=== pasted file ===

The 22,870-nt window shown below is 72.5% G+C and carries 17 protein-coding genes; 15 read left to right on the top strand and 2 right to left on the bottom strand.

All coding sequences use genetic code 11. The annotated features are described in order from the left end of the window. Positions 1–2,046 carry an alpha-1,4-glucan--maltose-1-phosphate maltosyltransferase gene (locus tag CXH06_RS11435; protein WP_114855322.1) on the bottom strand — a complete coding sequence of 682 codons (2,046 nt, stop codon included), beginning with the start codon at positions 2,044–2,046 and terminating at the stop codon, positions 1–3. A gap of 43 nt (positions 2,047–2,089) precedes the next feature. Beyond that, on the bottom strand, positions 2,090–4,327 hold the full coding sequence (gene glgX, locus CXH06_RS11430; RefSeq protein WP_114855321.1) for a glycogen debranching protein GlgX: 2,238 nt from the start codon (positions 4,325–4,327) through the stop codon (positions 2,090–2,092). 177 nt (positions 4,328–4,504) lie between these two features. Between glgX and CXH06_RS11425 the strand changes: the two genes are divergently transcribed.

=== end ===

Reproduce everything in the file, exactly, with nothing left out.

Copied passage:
The 22,870-nt window shown below is 72.5% G+C and carries 17 protein-coding genes; 15 read left to right on the top strand and 2 right to left on the bottom strand.

All coding sequences use genetic code 11. The annotated features are described in order from the left end of the window. Positions 1–2,046 carry an alpha-1,4-glucan--maltose-1-phosphate maltosyltransferase gene (locus tag CXH06_RS11435; protein WP_114855322.1) on the bottom strand — a complete coding sequence of 682 codons (2,046 nt, stop codon included), beginning with the start codon at positions 2,044–2,046 and terminating at the stop codon, positions 1–3. A gap of 43 nt (positions 2,047–2,089) precedes the next feature. Beyond that, on the bottom strand, positions 2,090–4,327 hold the full coding sequence (gene glgX, locus CXH06_RS11430; RefSeq protein WP_114855321.1) for a glycogen debranching protein GlgX: 2,238 nt from the start codon (positions 4,325–4,327) through the stop codon (positions 2,090–2,092). 177 nt (positions 4,328–4,504) lie between these two features. Between glgX and CXH06_RS11425 the strand changes: the two genes are divergently transcribed.